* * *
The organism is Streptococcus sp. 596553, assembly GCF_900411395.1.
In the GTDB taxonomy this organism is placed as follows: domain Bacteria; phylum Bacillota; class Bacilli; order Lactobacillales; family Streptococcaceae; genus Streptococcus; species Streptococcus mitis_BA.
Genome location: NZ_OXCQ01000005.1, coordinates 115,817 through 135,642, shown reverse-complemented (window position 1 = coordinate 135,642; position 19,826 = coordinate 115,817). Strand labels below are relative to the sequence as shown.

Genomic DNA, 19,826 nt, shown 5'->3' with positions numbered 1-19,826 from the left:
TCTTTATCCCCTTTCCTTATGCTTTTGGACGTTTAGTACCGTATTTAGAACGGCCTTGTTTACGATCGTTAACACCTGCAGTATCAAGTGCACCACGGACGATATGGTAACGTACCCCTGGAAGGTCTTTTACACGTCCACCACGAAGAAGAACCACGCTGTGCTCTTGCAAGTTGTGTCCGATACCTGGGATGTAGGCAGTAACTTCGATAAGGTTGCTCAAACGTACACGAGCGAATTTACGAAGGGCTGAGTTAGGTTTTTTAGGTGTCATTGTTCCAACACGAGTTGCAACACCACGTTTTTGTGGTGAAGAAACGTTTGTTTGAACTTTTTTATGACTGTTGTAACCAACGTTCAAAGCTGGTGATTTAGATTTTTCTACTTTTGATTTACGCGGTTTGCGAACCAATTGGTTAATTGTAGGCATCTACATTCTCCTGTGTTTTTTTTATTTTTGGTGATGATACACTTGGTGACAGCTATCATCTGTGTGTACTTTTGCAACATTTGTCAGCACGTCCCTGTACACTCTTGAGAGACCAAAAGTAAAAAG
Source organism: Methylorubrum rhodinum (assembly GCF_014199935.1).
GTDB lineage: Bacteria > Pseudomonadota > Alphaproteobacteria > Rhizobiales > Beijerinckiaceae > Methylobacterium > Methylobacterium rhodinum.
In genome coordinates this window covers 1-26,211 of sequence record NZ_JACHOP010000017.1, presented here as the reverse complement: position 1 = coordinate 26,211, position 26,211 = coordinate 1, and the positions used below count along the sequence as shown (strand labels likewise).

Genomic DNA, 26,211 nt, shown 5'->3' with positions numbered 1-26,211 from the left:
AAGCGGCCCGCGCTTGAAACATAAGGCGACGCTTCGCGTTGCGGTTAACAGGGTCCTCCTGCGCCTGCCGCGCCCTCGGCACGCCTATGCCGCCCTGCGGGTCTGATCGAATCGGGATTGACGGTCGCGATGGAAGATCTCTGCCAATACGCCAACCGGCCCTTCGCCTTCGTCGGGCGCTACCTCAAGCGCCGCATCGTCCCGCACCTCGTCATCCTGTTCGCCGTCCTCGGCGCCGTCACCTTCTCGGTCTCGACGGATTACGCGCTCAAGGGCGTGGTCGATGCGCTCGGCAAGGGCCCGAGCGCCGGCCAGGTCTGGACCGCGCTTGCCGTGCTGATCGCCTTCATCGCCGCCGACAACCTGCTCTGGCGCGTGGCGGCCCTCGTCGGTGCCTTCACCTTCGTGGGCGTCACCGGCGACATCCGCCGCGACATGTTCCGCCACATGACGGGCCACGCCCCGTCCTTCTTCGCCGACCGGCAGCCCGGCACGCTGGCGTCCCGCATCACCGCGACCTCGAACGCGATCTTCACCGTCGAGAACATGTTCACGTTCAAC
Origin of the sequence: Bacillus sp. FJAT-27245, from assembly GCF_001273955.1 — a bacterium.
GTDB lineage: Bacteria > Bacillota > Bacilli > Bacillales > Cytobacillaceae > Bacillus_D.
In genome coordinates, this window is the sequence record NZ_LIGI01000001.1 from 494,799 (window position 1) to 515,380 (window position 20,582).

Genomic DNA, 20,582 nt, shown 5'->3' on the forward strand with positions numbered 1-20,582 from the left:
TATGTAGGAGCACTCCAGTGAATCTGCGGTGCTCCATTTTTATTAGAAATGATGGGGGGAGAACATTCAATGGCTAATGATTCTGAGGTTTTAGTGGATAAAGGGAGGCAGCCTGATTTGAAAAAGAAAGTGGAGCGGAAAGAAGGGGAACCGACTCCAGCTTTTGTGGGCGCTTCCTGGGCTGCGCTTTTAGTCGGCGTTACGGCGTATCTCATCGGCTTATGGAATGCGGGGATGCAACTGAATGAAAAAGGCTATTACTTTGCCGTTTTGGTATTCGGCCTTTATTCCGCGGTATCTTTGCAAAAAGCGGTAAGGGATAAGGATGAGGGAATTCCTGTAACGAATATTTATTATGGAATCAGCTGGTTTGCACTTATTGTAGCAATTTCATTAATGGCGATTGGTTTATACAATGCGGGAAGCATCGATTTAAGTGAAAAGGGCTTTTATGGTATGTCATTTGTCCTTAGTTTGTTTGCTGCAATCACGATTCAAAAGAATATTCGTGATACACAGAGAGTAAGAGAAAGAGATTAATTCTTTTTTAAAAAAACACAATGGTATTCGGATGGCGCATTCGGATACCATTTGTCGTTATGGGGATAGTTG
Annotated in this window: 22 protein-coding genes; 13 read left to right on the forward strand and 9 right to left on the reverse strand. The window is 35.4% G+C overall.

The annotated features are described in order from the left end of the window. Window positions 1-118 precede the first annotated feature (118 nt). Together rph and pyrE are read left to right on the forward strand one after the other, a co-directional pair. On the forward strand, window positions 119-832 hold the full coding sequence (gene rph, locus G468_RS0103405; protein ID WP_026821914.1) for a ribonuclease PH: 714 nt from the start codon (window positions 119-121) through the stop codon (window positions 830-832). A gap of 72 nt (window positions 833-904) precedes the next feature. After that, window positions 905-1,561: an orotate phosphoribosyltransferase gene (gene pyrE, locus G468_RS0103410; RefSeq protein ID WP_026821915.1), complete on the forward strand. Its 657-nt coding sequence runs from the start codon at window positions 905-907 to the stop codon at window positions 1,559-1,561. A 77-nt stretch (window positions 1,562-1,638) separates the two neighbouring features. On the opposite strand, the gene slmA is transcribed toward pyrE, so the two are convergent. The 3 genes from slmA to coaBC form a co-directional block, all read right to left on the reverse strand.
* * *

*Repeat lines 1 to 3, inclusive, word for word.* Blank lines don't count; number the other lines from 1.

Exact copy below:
The organism is Streptococcus sp. 596553, assembly GCF_900411395.1.
In the GTDB taxonomy this organism is placed as follows: domain Bacteria; phylum Bacillota; class Bacilli; order Lactobacillales; family Streptococcaceae; genus Streptococcus; species Streptococcus mitis_BA.
Genome location: NZ_OXCQ01000005.1, coordinates 115,817 through 135,642, shown reverse-complemented (window position 1 = coordinate 135,642; position 19,826 = coordinate 115,817). Strand labels below are relative to the sequence as shown.